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Alnmouth is a picturesque and interesting coastal resort, as its name suggests located at the mouth of the River Aln. It boasts sandy beaches, one of the oldest golf courses in Britain, a small museum and plenty of places to eat and drink. It was once a bustling port and a particular focal point for the export of local grain and the import of timber. For a time, it was an importer of guano. Shifting sands influenced its fortunes and a violent storm of 1806 not only also destroyed its church, but also changed the course of the river – and the fortunes of the port – forever.
Many of the old buildings associated with Alnmouth’s past are preserved, converted to houses. It is on the edge of an area of outstanding natural beauty, but also has one of the biggest collections of WW2 tank traps you will ever see, strung along the shoreline, many of them partially buried in the sands.
Alnwick Castle dates from the 11th century and has been in the hands of the Percy family, the Dukes of Northumberland, since 14th century. The castle is one of the most visited in England, steeped in the Percy family history with gruesome discoveries to be made as well as magnificent state rooms. It is often used for filming and has starred in Harry Potter and Downton Abbey, for example. The castle also houses a number of special exhibitions, including the Regimental Museum of the Royal Northumberland Fusiliers. Adjacent to the castle is the Alnwick Garden, a formal garden built around a huge cascading fountain and featuring one of the most astonishing tree houses you will ever see.
Antony Gormley’s enormous steel erection, controversial when it was unveiled in 1998, has become one of the iconic images of the North East, alongside the Tyne Bridge, Durham Cathedral and Newcastle United scoring a goal, the kind of thing that makes locals go all misty-eyed.
Accessed from the A167, not the adjacent busy A1, the Angel of the North, Antony Gormley's steel sculpture south of Gateshead, weighs 200 tonnes, is 20 metres high and has a wingspan of 54 metres.
Arbeia Roman Fort stood guard on the south bank of the Tyne, guarding the sea route to Hadrian's Wall. The fort is situated in what is now a residential area, with a primary school opposite. It was originally built in the 2nd century AD and, with variations and rebuilding (the fort was destroyed in the late 3rd/early 4th century, for example), was occupied until the Anglo-Saxon period. There is a good museum, reconstructed gateway and living quarters (which are a bit tatty) and the excavated outline of the fort.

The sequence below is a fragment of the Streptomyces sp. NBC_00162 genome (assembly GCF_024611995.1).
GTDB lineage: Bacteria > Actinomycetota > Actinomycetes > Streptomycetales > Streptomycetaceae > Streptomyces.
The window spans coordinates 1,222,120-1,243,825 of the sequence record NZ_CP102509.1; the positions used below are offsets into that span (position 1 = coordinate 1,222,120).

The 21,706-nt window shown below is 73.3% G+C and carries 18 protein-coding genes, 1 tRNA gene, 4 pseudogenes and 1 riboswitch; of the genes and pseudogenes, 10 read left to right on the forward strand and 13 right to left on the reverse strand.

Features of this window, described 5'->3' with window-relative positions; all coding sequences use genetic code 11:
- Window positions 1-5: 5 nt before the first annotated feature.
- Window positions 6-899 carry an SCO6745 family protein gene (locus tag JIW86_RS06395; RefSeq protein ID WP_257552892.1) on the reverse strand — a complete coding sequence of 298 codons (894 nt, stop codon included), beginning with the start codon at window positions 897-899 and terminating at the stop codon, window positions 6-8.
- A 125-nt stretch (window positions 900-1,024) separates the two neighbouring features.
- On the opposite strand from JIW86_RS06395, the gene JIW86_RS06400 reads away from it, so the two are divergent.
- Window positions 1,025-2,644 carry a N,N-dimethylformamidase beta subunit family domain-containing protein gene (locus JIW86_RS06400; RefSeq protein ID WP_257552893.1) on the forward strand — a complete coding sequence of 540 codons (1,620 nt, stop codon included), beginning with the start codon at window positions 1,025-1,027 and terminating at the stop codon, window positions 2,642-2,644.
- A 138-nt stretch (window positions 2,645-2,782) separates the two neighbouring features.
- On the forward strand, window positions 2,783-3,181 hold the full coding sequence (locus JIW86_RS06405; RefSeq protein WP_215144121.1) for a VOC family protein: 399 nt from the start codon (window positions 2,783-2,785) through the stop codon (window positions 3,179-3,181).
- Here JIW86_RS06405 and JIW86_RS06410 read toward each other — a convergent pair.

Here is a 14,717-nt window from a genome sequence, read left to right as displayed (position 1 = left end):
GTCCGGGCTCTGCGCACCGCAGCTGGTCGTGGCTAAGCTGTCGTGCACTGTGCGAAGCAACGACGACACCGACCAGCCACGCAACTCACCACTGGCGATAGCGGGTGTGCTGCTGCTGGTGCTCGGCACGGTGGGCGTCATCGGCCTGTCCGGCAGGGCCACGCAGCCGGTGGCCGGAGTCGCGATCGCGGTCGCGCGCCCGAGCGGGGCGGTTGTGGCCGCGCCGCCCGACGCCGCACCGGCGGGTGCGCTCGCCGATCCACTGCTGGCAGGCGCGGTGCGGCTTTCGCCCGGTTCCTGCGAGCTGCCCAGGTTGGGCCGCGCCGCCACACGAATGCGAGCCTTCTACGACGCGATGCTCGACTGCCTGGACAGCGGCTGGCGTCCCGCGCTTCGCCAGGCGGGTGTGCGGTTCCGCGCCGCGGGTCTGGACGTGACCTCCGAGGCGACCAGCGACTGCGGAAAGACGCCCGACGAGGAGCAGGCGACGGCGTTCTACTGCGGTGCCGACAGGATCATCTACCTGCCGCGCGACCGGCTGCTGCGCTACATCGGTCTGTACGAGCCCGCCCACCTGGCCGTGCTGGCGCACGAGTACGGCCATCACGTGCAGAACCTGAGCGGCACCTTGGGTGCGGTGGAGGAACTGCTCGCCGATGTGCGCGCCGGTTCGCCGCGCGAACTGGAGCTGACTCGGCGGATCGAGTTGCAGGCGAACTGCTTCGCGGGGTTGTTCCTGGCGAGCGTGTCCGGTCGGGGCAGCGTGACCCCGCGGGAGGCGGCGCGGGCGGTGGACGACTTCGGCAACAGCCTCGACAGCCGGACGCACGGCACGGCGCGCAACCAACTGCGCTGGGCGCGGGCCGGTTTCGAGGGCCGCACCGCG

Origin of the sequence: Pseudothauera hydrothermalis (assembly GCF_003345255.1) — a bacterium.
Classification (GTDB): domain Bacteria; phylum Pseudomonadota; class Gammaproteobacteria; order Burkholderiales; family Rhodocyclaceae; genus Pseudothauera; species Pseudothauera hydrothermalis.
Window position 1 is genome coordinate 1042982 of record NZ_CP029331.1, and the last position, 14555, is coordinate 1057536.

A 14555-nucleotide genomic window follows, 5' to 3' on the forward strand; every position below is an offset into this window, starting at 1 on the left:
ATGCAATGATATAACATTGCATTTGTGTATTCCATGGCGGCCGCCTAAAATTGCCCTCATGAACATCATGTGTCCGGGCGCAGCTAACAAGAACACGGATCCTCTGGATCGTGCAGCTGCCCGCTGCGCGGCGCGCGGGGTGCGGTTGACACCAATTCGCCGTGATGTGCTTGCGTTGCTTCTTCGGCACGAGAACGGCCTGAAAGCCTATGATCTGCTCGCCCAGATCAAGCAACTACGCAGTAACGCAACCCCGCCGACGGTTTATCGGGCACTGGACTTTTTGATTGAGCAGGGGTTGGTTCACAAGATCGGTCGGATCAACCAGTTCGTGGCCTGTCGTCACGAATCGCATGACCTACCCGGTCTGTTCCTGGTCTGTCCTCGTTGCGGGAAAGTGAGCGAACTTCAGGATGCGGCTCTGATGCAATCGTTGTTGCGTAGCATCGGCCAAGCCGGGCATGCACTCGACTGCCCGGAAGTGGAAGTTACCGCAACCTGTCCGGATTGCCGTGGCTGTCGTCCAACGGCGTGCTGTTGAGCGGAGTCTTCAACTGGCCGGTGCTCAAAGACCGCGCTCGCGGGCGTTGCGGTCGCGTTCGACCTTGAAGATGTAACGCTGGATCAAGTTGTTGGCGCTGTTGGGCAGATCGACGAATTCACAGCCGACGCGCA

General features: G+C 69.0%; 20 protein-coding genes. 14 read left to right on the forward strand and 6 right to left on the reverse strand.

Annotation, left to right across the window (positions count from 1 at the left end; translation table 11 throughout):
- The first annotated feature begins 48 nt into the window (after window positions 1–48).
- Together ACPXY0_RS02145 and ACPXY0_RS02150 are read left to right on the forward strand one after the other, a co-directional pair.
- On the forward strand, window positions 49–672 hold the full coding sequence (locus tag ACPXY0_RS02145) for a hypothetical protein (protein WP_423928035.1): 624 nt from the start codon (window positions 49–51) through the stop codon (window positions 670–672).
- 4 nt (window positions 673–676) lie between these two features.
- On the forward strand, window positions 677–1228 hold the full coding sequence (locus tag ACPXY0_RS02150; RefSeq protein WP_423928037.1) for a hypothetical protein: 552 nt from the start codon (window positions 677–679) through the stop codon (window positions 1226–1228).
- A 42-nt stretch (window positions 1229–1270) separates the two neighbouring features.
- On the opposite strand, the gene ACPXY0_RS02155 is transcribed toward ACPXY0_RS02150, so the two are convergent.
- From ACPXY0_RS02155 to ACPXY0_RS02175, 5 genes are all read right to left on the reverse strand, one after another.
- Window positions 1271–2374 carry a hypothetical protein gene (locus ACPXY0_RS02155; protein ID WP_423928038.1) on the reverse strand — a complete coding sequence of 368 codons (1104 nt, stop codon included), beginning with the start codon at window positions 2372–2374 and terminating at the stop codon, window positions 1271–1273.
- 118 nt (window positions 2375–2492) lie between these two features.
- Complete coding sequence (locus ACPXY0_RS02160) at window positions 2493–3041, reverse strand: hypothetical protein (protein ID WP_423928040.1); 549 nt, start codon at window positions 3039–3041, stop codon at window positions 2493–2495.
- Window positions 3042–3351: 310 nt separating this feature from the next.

Bamburgh is most famous for its castle. Fortified since ancient times, it perches on a massive, 180-foot (55 metres) high lump of basalt and is one of Northumbria’s most iconic images. But Bamburgh is an attractive little village in its own right, with plenty of watering holes, the RNLI Grace Darling Museum and the Church of St Aiden. The beach is simply wonderful and, if not always warm enough for bathing, it is lovely to walk along it, paddling as you go, or have a quick kick-about with the kids.
Bamburgh Castle is one of the dramatic icons of Northumberland's coast. There has been a fortress on the rocky crag poking out into the North Sea since before the Anglo-Saxons invaded. The Normans built a new castle, and its bloody history continued. But the present building owes much to Victorian restoration and idealism. And thanks for that goes to wealthy arms manufacturer and dealer William Armstrong, whose family still live there. Bamburgh is a popular visitor attraction, is 'bursting with history and has also featured in several film/TV productions.
Barnard Castle was founded by Bernard de Balliol in the 12th century and the ruins of this once mighty fortress dominate both the town named for it and the river Tees. Balliol College, Oxford, was named after Bernard's ancestor, John, and John's son (another John) was briefly King of Scotland. Afterwards, the castle came into the possession of the powerful Earls of Warwick - the Neville family - and subsequently, through marriage to Anne Neville, it then came into the hands of the Duke of Gloucester - Richard III. Later, it fell into disrepair and is now a spectacular ruin in an impressive setting.
Beamish is an astonishing open air museum, telling the story of life in North East England during the 1820s, 1900s & 1940s. It was the vision of Dr Frank Atkinson, the museum’s founder and first director, who could see the industrial heritage of the north east fading away and set out to preserve it. So, in 300 acres on the site of a Durham coalfield, you will find a town from the 1900s, a pit village, colliery, Edwardian railway, 1940s farm – and more. Many of the buildings have been painstakingly relocated from their original sites and rebuilt; others are faithful replicas. There are thousands of exhibits, many of them working, and the museum is further brought to life with the help of costumed re-enactors.
The remains of a Temple of Mithras, the Persian god of light and truth, stands near what is left of the Roman fort of Brocolitia, or Carrawburgh, on the route of Hadrian's Wall. It was built in the 3rd century and subsequently desecrated, probably by Christians. There was once another temple nearby, dedicated to Coventina, a local water goddess, and a nymphaeum – a monument dedicated to nymphs - but nothing is to be seen of these now.
Monument celebrating the life of Vice-Admiral Cuthbert Collingwood, born in Newcastle in 1748. An able officer who served in the American War of Independence and Napoleonic Wars, Collingwood was Nelson's 2IC at the Battle of Trafalgar in 1805 and took command when Nelson was fatally wounded. His statue looks out across the mouth of the Tyne. Four cannon flanking the steps of the monument were taken from his flagship, HMS Royal Sovereign.
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